HM Revenue and Customs (HMRC) is urging contractors in a wide range of roles across the IT sector not to get caught out by unscrupulous promoters of tax avoidance schemes.
What is tax avoidance?
Tax avoidance means bending the rules of the tax system to try to pay less tax than they should. However, those who join avoidance schemes usually end up having to pay the taxes that were due in the first place – plus interest and potential penalties, on top of the fees they have already paid to join the avoidance scheme.
HMRC wants to stop people from being drawn into such schemes and help them leave if they believe they are already caught up in one. HMRC is working with a range of organisations to give them the tools to educate contractors on the risks of using tax avoidance schemes.
Under UK law, everyone is responsible for paying the correct amount of tax. This still applies where the contractor has appointed someone else to deal with their tax affairs or has been given bad advice – the ultimate responsibility and risk remain with the individual.
How can BCS members avoid tax avoidance schemes?
BCS members should understand the risks and consequences of using tax avoidance schemes. The information in this article will help workers spot the warning signs.
Here are some things for workers to watch out for:
- Any scheme that allows you to keep more of your income than you would expect, with little or no deductions for Income Tax and National Insurance Contributions (NICs)
- Whether some, or all, of the payments you get are said to be “non-taxable”. These could be described as loans, annuities, bonuses, or shares. These payments are no different to normal income and you still need to pay Income Tax and NICs on them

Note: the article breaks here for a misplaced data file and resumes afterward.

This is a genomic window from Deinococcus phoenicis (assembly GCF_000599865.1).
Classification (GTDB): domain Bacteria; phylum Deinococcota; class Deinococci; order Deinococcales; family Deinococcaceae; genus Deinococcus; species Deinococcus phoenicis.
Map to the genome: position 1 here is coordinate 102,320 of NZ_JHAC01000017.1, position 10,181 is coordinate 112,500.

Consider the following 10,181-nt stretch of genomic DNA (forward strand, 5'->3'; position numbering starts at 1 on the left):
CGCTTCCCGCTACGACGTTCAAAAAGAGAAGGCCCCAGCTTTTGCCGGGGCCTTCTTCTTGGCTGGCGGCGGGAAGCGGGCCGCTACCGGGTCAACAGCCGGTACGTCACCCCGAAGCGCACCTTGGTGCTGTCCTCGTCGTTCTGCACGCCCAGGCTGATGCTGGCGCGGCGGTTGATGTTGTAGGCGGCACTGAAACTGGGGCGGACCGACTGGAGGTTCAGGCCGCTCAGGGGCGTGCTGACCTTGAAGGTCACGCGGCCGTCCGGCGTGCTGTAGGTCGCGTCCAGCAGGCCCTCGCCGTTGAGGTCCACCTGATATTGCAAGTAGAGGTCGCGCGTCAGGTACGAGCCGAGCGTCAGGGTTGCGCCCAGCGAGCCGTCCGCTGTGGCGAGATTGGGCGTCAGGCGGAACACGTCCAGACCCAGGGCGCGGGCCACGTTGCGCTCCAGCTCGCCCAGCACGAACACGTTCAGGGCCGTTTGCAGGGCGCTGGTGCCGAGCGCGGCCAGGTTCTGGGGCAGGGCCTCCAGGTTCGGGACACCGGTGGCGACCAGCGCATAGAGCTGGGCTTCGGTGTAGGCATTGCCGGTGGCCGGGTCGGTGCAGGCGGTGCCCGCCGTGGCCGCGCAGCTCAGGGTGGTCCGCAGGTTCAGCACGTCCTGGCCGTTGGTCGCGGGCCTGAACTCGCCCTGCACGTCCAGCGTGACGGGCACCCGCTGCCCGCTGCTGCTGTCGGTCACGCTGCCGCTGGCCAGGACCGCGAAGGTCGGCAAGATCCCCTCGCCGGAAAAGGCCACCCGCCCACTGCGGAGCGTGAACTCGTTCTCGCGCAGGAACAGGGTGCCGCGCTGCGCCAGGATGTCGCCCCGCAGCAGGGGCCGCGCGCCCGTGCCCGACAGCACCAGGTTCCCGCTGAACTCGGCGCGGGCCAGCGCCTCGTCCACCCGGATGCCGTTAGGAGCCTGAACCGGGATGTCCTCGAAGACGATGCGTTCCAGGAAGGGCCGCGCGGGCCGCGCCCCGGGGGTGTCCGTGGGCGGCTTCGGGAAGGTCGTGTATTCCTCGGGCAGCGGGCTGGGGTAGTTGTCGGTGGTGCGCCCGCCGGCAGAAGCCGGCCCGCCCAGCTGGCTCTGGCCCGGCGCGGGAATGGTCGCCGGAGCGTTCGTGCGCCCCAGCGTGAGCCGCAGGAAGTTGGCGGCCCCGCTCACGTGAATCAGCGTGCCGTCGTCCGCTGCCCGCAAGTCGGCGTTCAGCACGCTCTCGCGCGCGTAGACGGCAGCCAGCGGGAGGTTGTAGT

- Schemes claiming to be safe and compliant or approved by HMRC; HMRC never approves avoidance schemes
- Offers of a choice between a standard or “enhanced” pay scheme; the enhanced version is likely to be tax avoidance
- Deals which require you to sign more than one contract or agreement
- An employment contract or agreement that does not state how your income will be paid, or provide you with a breakdown of all your deductions
- Offers of a ‘cash bonus’ if you recommend the scheme to a friend
It’s also worth remembering that only a part of the total payments you receive may be taxed as income. If you are employed, this is usually a national minimum wage amount.
HMRC is urging contractors, agency workers or those who work through an umbrella company to check how they are paid to make sure they’re not caught out. They can use the interactive risk checker to see whether their current contract could involve tax avoidance.
Spotting and dodging tax avoidance schemes
Mary Aiston, Director of Counter Avoidance, HMRC, said: ‘You don’t need to be a tax expert to spot an avoidance scheme. If you’re offered higher take home pay simply for rearranging how it reaches you, for example as a non-repayable loan or as a trust payment, it almost certainly is tax avoidance so don’t get involved.
‘We’re here to help and if you think you have joined such a scheme, it is crucial that you leave it as soon as you can. The earlier you leave, the sooner you can settle the tax that you owe and reduce your chances of higher tax bills.’
Since April 2022, HMRC has used new powers to publicly name tax avoidance promoters to help customers stay clear of current and future schemes they promote.
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By the end of February 2023 a total of 26 promoters involved in promoting tax avoidance schemes had been named, but the published list is not exhaustive of all tax avoidance schemes or promoters, enablers and suppliers. If a tax avoidance scheme is not shown in the list, this does not mean that the scheme works or is in any way approved by HMRC. HMRC does not approve any tax avoidance schemes for use.
HMRC’s Spotlight series published on GOV.UK provides information about tax avoidance schemes that HMRC believes are being used to avoid paying tax due. Spotlight 60 published in August 2022 specifically warns about non-compliant umbrella companies and what to look out for.
For more information on HMRC’s Tax Avoidance – Don’t Get Caught Out campaign.
If BCS members become aware of a tax avoidance scheme or an agency or umbrella company that is not following the tax rules, they should take action to report this to HMRC.
Helping workers to steer clear of tax avoidance also helps reduce reputational risks for the organisations they work for.